Last year I read a really cozy book called Wintering. In it, Katherine May explores her personal connection with the seasons, both literally and metaphorically.
In the middle of a particularly quiet winter, I spent a lot of time thinking about my own concept of seasons and who I was at different times of the year.
Because of the mundanity of the pandemic, like many others I had already become much more aware of the changing seasons. In my daily walks in the park, I had been better at noticing and appreciating the baby ducklings in the spring, the changing light in the summer, the first leaves turning in the fall and that clear winter smell that seems to just appear one cold day.
I had always dreaded winter. Always forgot to check the weather, never wore the right shoes or a warm enough scarf. But in early January 2021 when so many things were so uncertain from vaccine distribution to government coups, it was comforting to still be able to count on that undeniable winter smell when I walked outside. I started noticing how much of a grounding force the seasons could be.
I wanted to preserve the sense of connection to the earth I had gained from this period of quiet hyper-awareness. So as I planned my year, like I do every January, last year I thought about it in seasons instead of quarters.
That change is subtle but powerful.
It's an effort to honor that we have different rhythms, mental capacity and mindset at different times of the year.
As community leaders, we can plan accordingly to match our energy. And we can also acknowledge the needs of our members at different times of the year and start creating a rhythm to our communities.
That’s what I’d like to offer to you this year. As you plan your next 12 months, what if you factored in the seasons in how you plan your both your personal life and community business strategy?
Below are some prompts to get you thinking.
Who are you during each season of the year?
For inspiration, look back at your calendar from last year.
- What activities and projects did you most enjoy both at work and personally during each part of the year?
- When are you most creative?
- What times of year are you comfortable pushing yourself vs taking more time to rest?
- When does your family schedule allow for more free time?
- What are big personal projects for this year you’ve already committed to?
What do your community members need during each season of the year?
Think about your community purpose, values and the growth journeys your members are on.
- When are the problems they face most acute?
- When might they need additional support?
- What else might be happening in many of their lives during each of these seasons?
Given your answers above, what are the 1-3 words that come to mind when you think of how you would like to approach each season in 2022? These are your seasonal themes.
Think of these as aspirational. A word or 2 to return to regularly.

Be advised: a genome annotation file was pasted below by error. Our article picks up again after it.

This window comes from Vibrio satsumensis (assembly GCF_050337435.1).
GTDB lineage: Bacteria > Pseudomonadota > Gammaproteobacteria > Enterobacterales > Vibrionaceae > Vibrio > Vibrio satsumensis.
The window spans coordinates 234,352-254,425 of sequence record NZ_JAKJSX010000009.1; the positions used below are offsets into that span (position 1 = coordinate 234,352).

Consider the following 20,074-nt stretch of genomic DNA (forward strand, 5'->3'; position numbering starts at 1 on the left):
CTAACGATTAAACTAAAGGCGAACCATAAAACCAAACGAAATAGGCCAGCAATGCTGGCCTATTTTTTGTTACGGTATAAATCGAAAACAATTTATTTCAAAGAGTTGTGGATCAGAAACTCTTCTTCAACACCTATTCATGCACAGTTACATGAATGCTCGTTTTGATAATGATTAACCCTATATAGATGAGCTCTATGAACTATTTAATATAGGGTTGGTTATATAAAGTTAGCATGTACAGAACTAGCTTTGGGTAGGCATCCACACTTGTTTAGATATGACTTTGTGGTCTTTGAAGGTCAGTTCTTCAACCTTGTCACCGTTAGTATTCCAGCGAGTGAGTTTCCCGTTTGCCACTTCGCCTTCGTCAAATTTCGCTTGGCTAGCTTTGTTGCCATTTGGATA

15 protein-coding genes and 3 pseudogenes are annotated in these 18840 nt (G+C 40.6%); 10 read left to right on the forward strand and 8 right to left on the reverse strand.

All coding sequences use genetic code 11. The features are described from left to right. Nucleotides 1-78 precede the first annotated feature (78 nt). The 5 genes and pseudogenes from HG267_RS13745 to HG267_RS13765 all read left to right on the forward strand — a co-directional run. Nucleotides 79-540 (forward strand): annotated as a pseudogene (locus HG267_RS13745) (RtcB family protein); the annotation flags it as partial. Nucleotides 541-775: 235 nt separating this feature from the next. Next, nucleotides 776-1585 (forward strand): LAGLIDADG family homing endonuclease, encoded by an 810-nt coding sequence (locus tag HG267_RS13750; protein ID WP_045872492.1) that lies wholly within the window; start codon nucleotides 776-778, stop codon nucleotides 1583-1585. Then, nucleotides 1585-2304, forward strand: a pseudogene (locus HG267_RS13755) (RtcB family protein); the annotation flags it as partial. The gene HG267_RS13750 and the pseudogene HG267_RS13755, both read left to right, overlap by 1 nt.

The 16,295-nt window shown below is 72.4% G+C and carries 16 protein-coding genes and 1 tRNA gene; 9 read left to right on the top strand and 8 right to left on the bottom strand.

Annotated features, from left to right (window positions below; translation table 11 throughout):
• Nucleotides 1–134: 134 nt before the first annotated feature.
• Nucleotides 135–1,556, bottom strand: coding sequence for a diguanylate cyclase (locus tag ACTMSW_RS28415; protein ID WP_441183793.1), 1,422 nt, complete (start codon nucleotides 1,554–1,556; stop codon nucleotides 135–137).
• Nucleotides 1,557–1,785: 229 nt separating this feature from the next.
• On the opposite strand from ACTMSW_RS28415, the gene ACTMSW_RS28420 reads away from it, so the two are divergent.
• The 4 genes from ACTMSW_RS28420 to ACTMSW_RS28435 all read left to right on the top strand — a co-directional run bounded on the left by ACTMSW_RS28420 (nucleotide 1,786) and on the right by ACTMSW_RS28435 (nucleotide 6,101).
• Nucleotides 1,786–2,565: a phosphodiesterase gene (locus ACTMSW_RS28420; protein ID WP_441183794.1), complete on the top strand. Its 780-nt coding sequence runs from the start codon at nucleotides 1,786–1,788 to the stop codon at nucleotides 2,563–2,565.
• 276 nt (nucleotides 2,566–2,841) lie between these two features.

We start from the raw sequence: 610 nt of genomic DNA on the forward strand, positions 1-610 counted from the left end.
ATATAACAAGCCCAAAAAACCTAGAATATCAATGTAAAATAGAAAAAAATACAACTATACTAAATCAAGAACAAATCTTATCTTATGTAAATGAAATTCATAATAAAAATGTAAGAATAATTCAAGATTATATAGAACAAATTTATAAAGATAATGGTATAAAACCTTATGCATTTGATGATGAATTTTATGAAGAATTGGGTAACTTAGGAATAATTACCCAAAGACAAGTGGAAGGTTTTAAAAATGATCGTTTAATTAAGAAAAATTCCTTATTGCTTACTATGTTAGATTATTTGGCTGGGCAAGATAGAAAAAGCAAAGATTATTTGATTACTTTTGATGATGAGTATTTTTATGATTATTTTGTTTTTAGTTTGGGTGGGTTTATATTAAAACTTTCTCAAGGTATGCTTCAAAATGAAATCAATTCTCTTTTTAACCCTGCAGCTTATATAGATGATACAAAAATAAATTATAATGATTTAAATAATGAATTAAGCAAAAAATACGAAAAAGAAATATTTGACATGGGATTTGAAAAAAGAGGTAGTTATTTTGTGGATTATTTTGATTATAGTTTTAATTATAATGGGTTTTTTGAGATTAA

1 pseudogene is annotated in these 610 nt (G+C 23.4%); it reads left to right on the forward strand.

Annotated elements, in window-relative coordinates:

Here are mine this year:
❄️ Winter — resting and planning
🌸 Spring — launching
🌻 Summer — experimentation
🍂 Fall — growth
These words for me are both metaphorical and practical. For example, the summer tends to be slower for my business so it’s a good time to try new things and play with ideas.
What about you? What are the themes of your motivations, energy and vibes during different times of the year?
Which project should be your main focus in the community for each season this year?
Reflecting on all your answers above, think about the big ideas you have for your community business. These are things like big events that involve the whole community, onboarding new cohorts, challenges, retreats, conferences, etc.
The focus here can also be internal projects for you like re-doing your operations system, starting an external newsletter or changing community platforms. How can you try to align what your focus is to your seasonal themes?
Anything that you want to do this year that may take more than one season to plan and execute would be good to think about here. If your community is still early and this is hard, take this one season at a time.
Once you’ve taken some time to think about your own priorities during different times of the year and the priorities of your community business, then you’re in a good place to start thinking about your usual new year planning stuff: goals, projects, visions for each area of your life and business. The seasons become the anchors for the big stuff.
It may seem indulgent and silly to plan this way, but I don’t think it’s more silly than planning based on corporate fiscal years or other modern structures that try to wrangle how we spend our time and energy.
After doing this for a year, I now find that even on days when everything feels overwhelming and uncertain, grounding my plans to the seasons reminds me that most things, like the orbiting sun, are out of my control. And that's really nice.
Within the BACB Community we're starting a ritual to reflect and plan our focus and projects together before the start of every season. To learn more about joining the course and community, go here →.
This post was expanded and adapted from an atomic essay I wrote last year.